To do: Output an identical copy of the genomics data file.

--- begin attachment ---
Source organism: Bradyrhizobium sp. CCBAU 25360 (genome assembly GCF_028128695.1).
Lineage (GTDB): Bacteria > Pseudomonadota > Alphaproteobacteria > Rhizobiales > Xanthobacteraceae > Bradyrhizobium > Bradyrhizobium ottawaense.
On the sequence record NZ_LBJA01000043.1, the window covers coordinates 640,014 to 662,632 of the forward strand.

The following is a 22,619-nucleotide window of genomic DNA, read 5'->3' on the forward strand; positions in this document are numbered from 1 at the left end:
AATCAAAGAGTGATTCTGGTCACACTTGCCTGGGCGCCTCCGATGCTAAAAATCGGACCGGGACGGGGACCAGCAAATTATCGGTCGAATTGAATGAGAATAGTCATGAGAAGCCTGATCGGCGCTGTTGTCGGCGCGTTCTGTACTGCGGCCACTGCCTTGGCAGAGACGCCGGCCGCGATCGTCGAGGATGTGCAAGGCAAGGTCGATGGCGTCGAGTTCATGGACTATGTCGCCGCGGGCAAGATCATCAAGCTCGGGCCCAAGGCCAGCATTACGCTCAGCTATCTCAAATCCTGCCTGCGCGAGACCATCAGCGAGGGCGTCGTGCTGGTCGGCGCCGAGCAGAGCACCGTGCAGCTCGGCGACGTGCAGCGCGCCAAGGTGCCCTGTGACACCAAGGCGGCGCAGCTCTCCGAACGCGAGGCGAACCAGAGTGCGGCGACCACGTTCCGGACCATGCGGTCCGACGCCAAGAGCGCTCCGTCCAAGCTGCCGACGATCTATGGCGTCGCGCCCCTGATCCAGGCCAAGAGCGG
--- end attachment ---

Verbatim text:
Source organism: Bradyrhizobium sp. CCBAU 25360 (genome assembly GCF_028128695.1).
Lineage (GTDB): Bacteria > Pseudomonadota > Alphaproteobacteria > Rhizobiales > Xanthobacteraceae > Bradyrhizobium > Bradyrhizobium ottawaense.
On the sequence record NZ_LBJA01000043.1, the window covers coordinates 640,014 to 662,632 of the forward strand.

The following is a 22,619-nucleotide window of genomic DNA, read 5'->3' on the forward strand; positions in this document are numbered from 1 at the left end:
AATCAAAGAGTGATTCTGGTCACACTTGCCTGGGCGCCTCCGATGCTAAAAATCGGACCGGGACGGGGACCAGCAAATTATCGGTCGAATTGAATGAGAATAGTCATGAGAAGCCTGATCGGCGCTGTTGTCGGCGCGTTCTGTACTGCGGCCACTGCCTTGGCAGAGACGCCGGCCGCGATCGTCGAGGATGTGCAAGGCAAGGTCGATGGCGTCGAGTTCATGGACTATGTCGCCGCGGGCAAGATCATCAAGCTCGGGCCCAAGGCCAGCATTACGCTCAGCTATCTCAAATCCTGCCTGCGCGAGACCATCAGCGAGGGCGTCGTGCTGGTCGGCGCCGAGCAGAGCACCGTGCAGCTCGGCGACGTGCAGCGCGCCAAGGTGCCCTGTGACACCAAGGCGGCGCAGCTCTCCGAACGCGAGGCGAACCAGAGTGCGGCGACCACGTTCCGGACCATGCGGTCCGACGCCAAGAGCGCTCCGTCCAAGCTGCCGACGATCTATGGCGTCGCGCCCCTGATCCAGGCCAAGAGCGG